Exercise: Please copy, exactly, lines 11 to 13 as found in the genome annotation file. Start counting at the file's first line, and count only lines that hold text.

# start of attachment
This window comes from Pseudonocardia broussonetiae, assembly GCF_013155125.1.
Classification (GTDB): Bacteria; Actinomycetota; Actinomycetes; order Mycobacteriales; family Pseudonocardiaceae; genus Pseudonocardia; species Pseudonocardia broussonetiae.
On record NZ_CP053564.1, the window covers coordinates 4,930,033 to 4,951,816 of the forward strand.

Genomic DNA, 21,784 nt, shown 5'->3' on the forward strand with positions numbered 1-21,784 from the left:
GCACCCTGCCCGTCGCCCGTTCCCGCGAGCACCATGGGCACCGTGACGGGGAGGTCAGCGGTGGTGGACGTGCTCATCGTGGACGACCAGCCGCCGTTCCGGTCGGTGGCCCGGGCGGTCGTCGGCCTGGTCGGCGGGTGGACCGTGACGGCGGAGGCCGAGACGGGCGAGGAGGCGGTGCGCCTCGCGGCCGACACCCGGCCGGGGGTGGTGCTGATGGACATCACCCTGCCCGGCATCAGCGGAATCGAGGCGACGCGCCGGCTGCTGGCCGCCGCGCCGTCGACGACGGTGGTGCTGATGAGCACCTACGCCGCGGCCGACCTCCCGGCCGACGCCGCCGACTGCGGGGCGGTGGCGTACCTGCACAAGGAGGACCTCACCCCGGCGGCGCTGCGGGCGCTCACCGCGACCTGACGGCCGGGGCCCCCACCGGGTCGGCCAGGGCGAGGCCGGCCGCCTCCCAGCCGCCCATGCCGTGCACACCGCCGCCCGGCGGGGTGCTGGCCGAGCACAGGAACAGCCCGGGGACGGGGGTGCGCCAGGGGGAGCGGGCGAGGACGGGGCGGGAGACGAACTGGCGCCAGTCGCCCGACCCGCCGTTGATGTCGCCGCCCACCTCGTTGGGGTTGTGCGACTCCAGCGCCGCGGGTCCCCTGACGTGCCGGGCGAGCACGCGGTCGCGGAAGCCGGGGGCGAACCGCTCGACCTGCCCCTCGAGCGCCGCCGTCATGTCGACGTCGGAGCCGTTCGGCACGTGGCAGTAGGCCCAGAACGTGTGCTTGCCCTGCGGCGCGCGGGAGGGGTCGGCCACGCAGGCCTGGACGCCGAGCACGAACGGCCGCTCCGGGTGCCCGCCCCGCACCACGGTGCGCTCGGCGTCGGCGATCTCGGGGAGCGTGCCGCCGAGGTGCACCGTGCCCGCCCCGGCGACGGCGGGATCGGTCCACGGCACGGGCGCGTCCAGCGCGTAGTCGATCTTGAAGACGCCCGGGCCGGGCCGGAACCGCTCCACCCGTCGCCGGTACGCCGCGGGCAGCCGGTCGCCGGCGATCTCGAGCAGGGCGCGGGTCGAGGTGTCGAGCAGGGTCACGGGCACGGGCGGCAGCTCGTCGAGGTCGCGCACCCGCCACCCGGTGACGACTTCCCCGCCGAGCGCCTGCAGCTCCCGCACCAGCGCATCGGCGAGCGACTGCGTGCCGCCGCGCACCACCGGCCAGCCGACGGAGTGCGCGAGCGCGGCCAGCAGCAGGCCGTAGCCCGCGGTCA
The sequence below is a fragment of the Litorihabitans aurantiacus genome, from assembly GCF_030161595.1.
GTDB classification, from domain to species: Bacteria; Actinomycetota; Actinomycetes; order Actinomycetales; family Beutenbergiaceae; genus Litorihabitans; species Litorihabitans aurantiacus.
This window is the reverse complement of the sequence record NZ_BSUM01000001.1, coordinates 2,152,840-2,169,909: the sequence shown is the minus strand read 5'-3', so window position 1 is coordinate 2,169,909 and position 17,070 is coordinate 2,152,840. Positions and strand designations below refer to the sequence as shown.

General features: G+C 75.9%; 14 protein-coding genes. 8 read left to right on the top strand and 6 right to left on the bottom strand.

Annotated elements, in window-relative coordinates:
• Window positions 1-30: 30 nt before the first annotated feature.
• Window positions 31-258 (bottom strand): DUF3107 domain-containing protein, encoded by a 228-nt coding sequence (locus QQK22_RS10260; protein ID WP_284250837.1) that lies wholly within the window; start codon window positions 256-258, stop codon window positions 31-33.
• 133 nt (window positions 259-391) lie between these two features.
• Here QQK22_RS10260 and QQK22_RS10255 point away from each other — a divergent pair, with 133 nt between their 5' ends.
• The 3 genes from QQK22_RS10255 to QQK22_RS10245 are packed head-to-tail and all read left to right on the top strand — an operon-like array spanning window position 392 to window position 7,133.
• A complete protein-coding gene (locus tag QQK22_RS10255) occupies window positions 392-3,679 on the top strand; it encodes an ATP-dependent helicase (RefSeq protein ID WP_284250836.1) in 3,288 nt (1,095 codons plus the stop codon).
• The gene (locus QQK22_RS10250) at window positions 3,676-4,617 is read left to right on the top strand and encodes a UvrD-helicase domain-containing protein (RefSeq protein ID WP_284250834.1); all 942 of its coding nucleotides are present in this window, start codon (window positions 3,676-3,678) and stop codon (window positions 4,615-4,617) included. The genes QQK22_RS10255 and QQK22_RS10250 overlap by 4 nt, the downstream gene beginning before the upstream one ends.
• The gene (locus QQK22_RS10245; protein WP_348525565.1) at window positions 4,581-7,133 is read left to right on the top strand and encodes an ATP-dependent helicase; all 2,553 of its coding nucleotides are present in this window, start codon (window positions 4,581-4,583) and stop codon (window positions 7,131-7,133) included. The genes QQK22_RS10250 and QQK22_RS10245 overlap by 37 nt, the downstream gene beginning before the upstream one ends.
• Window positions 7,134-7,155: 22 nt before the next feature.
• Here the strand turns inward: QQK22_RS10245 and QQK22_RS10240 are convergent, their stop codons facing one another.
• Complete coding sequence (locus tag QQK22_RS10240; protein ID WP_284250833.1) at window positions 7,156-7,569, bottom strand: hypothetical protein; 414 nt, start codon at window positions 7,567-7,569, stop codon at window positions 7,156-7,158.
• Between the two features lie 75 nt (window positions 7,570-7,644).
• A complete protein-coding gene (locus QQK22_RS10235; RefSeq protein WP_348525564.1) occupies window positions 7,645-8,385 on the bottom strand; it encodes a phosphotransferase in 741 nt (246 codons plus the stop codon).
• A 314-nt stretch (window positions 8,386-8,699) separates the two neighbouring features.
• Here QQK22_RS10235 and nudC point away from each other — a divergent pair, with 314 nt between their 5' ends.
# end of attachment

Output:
• Window positions 1-30: 30 nt before the first annotated feature.
• Window positions 31-258 (bottom strand): DUF3107 domain-containing protein, encoded by a 228-nt coding sequence (locus QQK22_RS10260; protein ID WP_284250837.1) that lies wholly within the window; start codon window positions 256-258, stop codon window positions 31-33.
• 133 nt (window positions 259-391) lie between these two features.